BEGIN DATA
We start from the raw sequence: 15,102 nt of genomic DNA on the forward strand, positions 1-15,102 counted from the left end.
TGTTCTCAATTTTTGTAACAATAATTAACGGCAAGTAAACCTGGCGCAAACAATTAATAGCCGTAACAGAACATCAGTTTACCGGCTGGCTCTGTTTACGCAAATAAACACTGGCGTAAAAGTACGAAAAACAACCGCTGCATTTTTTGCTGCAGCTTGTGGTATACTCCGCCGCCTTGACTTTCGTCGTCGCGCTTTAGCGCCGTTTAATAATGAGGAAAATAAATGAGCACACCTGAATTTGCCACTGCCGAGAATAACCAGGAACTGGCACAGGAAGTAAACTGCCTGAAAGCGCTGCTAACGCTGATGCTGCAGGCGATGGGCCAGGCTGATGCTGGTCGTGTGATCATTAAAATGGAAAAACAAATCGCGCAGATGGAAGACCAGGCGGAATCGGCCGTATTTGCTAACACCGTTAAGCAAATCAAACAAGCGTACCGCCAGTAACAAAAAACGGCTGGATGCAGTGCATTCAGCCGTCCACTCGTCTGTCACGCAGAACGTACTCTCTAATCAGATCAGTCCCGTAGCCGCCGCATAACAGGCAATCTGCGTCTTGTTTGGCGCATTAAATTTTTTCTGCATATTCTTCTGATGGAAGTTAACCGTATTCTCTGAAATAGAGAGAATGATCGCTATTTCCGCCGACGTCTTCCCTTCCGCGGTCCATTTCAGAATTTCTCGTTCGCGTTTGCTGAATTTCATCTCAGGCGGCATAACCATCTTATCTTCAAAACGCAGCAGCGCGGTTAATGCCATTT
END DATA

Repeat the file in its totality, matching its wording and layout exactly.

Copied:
We start from the raw sequence: 15,102 nt of genomic DNA on the forward strand, positions 1-15,102 counted from the left end.
TGTTCTCAATTTTTGTAACAATAATTAACGGCAAGTAAACCTGGCGCAAACAATTAATAGCCGTAACAGAACATCAGTTTACCGGCTGGCTCTGTTTACGCAAATAAACACTGGCGTAAAAGTACGAAAAACAACCGCTGCATTTTTTGCTGCAGCTTGTGGTATACTCCGCCGCCTTGACTTTCGTCGTCGCGCTTTAGCGCCGTTTAATAATGAGGAAAATAAATGAGCACACCTGAATTTGCCACTGCCGAGAATAACCAGGAACTGGCACAGGAAGTAAACTGCCTGAAAGCGCTGCTAACGCTGATGCTGCAGGCGATGGGCCAGGCTGATGCTGGTCGTGTGATCATTAAAATGGAAAAACAAATCGCGCAGATGGAAGACCAGGCGGAATCGGCCGTATTTGCTAACACCGTTAAGCAAATCAAACAAGCGTACCGCCAGTAACAAAAAACGGCTGGATGCAGTGCATTCAGCCGTCCACTCGTCTGTCACGCAGAACGTACTCTCTAATCAGATCAGTCCCGTAGCCGCCGCATAACAGGCAATCTGCGTCTTGTTTGGCGCATTAAATTTTTTCTGCATATTCTTCTGATGGAAGTTAACCGTATTCTCTGAAATAGAGAGAATGATCGCTATTTCCGCCGACGTCTTCCCTTCCGCGGTCCATTTCAGAATTTCTCGTTCGCGTTTGCTGAATTTCATCTCAGGCGGCATAACCATCTTATCTTCAAAACGCAGCAGCGCGGTTAATGCCATTT